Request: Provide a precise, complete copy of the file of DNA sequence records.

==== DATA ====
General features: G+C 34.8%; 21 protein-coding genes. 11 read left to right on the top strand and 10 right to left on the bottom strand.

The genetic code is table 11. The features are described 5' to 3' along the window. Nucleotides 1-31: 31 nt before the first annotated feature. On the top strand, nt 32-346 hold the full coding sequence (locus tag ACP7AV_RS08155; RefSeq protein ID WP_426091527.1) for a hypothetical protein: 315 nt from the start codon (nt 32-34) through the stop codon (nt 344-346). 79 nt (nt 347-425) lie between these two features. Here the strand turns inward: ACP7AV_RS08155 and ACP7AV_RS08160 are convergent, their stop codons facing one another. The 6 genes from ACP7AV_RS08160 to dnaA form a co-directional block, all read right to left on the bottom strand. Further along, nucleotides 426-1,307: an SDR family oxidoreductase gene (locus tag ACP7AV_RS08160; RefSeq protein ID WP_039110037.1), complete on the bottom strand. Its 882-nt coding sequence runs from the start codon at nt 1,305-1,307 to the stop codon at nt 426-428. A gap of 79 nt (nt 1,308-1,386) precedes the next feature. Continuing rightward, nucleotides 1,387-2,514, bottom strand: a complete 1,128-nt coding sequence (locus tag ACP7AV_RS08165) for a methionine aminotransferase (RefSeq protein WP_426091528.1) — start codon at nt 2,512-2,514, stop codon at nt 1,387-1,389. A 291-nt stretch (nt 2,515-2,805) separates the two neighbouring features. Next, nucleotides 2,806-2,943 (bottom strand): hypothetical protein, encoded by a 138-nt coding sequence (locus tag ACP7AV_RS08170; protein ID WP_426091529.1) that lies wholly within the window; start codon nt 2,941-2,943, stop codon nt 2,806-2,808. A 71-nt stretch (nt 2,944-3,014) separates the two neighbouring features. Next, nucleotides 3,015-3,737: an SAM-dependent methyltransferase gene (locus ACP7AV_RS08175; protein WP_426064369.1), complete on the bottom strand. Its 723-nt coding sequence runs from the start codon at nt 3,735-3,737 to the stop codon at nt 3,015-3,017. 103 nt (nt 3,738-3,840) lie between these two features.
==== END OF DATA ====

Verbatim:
General features: G+C 34.8%; 21 protein-coding genes. 11 read left to right on the top strand and 10 right to left on the bottom strand.

The genetic code is table 11. The features are described 5' to 3' along the window. Nucleotides 1-31: 31 nt before the first annotated feature. On the top strand, nt 32-346 hold the full coding sequence (locus tag ACP7AV_RS08155; RefSeq protein ID WP_426091527.1) for a hypothetical protein: 315 nt from the start codon (nt 32-34) through the stop codon (nt 344-346). 79 nt (nt 347-425) lie between these two features. Here the strand turns inward: ACP7AV_RS08155 and ACP7AV_RS08160 are convergent, their stop codons facing one another. The 6 genes from ACP7AV_RS08160 to dnaA form a co-directional block, all read right to left on the bottom strand. Further along, nucleotides 426-1,307: an SDR family oxidoreductase gene (locus tag ACP7AV_RS08160; RefSeq protein ID WP_039110037.1), complete on the bottom strand. Its 882-nt coding sequence runs from the start codon at nt 1,305-1,307 to the stop codon at nt 426-428. A gap of 79 nt (nt 1,308-1,386) precedes the next feature. Continuing rightward, nucleotides 1,387-2,514, bottom strand: a complete 1,128-nt coding sequence (locus tag ACP7AV_RS08165) for a methionine aminotransferase (RefSeq protein WP_426091528.1) — start codon at nt 2,512-2,514, stop codon at nt 1,387-1,389. A 291-nt stretch (nt 2,515-2,805) separates the two neighbouring features. Next, nucleotides 2,806-2,943 (bottom strand): hypothetical protein, encoded by a 138-nt coding sequence (locus tag ACP7AV_RS08170; protein ID WP_426091529.1) that lies wholly within the window; start codon nt 2,941-2,943, stop codon nt 2,806-2,808. A 71-nt stretch (nt 2,944-3,014) separates the two neighbouring features. Next, nucleotides 3,015-3,737: an SAM-dependent methyltransferase gene (locus ACP7AV_RS08175; protein WP_426064369.1), complete on the bottom strand. Its 723-nt coding sequence runs from the start codon at nt 3,735-3,737 to the stop codon at nt 3,015-3,017. 103 nt (nt 3,738-3,840) lie between these two features.